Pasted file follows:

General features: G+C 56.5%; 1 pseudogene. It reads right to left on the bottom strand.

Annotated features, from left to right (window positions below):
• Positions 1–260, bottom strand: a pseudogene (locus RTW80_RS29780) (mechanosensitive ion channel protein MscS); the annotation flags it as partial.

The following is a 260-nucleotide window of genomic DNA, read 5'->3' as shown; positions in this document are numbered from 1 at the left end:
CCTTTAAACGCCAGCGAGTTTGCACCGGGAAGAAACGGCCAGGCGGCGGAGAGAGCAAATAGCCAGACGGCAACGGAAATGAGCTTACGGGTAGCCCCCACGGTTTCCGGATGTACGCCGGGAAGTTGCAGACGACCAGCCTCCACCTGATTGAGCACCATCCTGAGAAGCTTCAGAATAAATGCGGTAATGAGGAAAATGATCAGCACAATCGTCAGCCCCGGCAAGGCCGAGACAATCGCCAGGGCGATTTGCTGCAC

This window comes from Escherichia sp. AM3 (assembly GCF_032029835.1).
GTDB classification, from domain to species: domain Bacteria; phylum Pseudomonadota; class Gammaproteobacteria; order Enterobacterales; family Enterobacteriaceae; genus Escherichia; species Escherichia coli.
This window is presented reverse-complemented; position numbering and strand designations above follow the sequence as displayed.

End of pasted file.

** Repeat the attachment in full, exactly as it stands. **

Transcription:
General features: G+C 56.5%; 1 pseudogene. It reads right to left on the bottom strand.

Annotated features, from left to right (window positions below):
• Positions 1–260, bottom strand: a pseudogene (locus RTW80_RS29780) (mechanosensitive ion channel protein MscS); the annotation flags it as partial.

The following is a 260-nucleotide window of genomic DNA, read 5'->3' as shown; positions in this document are numbered from 1 at the left end:
CCTTTAAACGCCAGCGAGTTTGCACCGGGAAGAAACGGCCAGGCGGCGGAGAGAGCAAATAGCCAGACGGCAACGGAAATGAGCTTACGGGTAGCCCCCACGGTTTCCGGATGTACGCCGGGAAGTTGCAGACGACCAGCCTCCACCTGATTGAGCACCATCCTGAGAAGCTTCAGAATAAATGCGGTAATGAGGAAAATGATCAGCACAATCGTCAGCCCCGGCAAGGCCGAGACAATCGCCAGGGCGATTTGCTGCAC

This window comes from Escherichia sp. AM3 (assembly GCF_032029835.1).
GTDB classification, from domain to species: domain Bacteria; phylum Pseudomonadota; class Gammaproteobacteria; order Enterobacterales; family Enterobacteriaceae; genus Escherichia; species Escherichia coli.
This window is presented reverse-complemented; position numbering and strand designations above follow the sequence as displayed.